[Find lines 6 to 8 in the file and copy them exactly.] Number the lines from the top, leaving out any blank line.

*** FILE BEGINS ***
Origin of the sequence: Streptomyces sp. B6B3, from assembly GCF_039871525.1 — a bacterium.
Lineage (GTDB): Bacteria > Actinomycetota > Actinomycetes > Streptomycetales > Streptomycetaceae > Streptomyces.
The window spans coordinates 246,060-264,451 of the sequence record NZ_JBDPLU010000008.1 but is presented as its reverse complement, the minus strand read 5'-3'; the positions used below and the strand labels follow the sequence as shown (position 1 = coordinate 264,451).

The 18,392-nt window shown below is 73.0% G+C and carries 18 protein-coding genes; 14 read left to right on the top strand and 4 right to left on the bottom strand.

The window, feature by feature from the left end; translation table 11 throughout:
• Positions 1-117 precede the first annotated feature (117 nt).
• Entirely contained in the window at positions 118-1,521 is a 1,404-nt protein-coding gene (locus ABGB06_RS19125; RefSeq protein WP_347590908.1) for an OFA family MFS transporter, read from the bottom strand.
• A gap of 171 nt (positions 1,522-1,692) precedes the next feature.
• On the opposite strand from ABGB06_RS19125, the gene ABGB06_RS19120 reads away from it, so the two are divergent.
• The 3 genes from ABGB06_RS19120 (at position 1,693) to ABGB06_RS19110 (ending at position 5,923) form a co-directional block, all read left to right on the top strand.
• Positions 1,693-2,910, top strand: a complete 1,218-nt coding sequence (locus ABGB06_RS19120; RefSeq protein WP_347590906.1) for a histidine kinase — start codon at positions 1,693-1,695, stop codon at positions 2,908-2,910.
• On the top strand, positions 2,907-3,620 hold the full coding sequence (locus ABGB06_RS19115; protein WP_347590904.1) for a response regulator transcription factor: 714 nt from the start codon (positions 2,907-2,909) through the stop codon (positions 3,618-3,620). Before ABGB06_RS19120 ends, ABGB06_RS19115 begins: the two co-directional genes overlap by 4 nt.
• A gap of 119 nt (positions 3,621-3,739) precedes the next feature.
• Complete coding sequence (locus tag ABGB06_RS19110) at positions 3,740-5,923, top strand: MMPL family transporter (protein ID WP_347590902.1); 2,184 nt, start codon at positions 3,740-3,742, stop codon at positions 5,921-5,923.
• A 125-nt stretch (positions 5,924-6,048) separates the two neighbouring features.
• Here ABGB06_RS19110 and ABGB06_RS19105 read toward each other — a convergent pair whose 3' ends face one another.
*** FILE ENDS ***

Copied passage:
• Positions 1-117 precede the first annotated feature (117 nt).
• Entirely contained in the window at positions 118-1,521 is a 1,404-nt protein-coding gene (locus ABGB06_RS19125; RefSeq protein WP_347590908.1) for an OFA family MFS transporter, read from the bottom strand.
• A gap of 171 nt (positions 1,522-1,692) precedes the next feature.